Safe Operating Space

Research on strategies for long term safeguarding the biodiversity and the related functionality, resilience and adaptability of agricultural landscapes to possible futures is fragmented. The concept of a “Safe operating space” (SOS) was first developed on the global scale (→ planetary boundaries [e.g. biodiversity loss, climate change] define the space for sustainable development  with respect to the earth system - if boundaries are crossed, then important subsystems could shift into a new state, with potentially  disastrous consequences for humans). SALBES applies this concept to agricultural landscapes, and takes necessary expanding steps e.g. to cover socio-economic dimensions for effective biodiversity and ESS oriented governance of agricultural landscapes (Häyhä et al., 2016). This includes the combination of agricultural land use and the Green Infrastructure (GI), which can only be accomplished in cooperation with stakeholders. Consequently, three main components have to be developed and integrated:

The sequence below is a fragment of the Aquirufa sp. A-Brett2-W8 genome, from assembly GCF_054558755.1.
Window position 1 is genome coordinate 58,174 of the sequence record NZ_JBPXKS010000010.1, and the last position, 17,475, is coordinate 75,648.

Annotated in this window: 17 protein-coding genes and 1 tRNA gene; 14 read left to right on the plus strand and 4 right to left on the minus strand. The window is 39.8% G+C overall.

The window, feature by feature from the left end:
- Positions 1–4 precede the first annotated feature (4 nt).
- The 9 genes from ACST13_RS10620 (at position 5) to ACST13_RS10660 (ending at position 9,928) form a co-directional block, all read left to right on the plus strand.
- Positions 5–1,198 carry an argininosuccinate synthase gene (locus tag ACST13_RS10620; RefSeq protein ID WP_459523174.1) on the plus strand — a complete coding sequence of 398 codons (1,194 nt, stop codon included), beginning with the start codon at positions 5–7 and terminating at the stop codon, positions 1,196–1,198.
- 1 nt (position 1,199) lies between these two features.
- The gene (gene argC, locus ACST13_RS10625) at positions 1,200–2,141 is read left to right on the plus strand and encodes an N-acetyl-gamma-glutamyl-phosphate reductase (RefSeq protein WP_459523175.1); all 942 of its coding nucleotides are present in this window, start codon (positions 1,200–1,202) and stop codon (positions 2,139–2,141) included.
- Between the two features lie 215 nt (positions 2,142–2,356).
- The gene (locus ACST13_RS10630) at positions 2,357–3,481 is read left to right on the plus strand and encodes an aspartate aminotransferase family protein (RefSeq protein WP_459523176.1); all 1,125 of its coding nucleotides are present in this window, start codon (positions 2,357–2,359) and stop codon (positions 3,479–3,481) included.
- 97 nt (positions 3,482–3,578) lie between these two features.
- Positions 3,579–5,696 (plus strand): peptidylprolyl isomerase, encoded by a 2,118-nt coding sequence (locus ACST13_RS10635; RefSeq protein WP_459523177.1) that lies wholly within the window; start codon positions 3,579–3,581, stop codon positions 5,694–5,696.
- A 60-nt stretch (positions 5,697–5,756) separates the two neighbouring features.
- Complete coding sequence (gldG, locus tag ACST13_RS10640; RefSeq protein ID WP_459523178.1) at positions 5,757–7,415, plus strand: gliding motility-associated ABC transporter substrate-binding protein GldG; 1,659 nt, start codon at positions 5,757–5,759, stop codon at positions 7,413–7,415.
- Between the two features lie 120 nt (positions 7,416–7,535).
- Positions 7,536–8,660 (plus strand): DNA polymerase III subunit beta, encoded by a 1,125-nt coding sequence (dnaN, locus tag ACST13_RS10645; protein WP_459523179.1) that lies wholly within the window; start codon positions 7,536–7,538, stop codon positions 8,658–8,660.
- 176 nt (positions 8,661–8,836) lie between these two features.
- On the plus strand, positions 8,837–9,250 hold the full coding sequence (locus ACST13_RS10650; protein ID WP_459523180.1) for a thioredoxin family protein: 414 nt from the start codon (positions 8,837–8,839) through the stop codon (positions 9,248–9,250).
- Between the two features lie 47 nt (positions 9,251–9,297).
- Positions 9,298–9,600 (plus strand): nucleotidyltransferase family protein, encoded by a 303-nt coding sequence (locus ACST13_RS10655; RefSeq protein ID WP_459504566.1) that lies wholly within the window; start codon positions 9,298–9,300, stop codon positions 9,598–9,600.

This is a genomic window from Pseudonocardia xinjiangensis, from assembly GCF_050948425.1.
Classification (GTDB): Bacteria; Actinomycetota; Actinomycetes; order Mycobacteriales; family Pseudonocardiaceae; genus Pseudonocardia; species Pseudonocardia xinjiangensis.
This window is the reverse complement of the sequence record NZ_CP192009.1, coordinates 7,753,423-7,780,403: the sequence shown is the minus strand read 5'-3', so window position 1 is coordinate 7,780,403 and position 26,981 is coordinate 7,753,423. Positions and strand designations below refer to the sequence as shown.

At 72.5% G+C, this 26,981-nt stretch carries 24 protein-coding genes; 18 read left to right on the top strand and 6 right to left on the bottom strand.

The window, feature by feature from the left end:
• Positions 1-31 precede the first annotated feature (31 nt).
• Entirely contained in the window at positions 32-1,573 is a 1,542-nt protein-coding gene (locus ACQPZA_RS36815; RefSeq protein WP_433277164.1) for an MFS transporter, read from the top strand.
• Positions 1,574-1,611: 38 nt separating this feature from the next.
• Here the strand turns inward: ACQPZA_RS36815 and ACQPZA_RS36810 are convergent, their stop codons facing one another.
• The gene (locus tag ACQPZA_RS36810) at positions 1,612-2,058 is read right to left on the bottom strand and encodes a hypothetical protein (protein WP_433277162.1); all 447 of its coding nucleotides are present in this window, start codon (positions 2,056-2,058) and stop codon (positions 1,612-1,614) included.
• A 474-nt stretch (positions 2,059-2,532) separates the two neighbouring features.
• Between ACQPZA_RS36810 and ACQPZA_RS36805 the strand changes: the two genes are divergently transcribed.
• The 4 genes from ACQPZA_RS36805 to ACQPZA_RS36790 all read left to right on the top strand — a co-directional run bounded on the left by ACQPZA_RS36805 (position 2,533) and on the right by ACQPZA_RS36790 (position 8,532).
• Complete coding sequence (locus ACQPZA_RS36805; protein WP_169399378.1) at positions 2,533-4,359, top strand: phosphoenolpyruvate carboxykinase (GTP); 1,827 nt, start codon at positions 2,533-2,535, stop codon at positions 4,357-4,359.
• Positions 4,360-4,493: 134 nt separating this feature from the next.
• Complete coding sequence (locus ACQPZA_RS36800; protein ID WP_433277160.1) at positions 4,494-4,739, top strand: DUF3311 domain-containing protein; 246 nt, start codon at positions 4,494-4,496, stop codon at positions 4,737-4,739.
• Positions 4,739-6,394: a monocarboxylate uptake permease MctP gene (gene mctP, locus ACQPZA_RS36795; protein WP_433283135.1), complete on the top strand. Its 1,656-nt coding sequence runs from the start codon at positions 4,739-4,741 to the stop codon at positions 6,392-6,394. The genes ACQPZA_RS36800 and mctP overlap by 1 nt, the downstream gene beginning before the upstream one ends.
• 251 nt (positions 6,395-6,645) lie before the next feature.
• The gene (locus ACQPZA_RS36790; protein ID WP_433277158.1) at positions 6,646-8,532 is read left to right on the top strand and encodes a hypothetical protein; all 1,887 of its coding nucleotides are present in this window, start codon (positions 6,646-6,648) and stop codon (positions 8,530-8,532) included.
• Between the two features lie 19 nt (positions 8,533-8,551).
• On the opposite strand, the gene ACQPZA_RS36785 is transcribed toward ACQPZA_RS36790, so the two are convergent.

i) the assessment of Green Infrastructure in an encompassing sense;

ii) adaptive management strategies for the landscape

and iii) a multi-actor approach (MAA) to facilitate both.

To develop a SOS towards long term safeguarding of biodiversity and related functionality, appropriate policies and practices are needed, able to respond to trends, including climate change.

On the picture below there can be identified significant planetary systems which are integrated in the planetary boundaries concept. Read the instructions under the picture to understand the concept and to recognize the extension of the current nature pollution and loss. 



The inner green shading represents the proposed safe operating space for nine planetary systems. The red wedges represent an estimate of the current position for each variable. The boundaries in three systems (rate of biodiversity loss, climate change and human interference with the nitrogen cycle), have already been exceeded.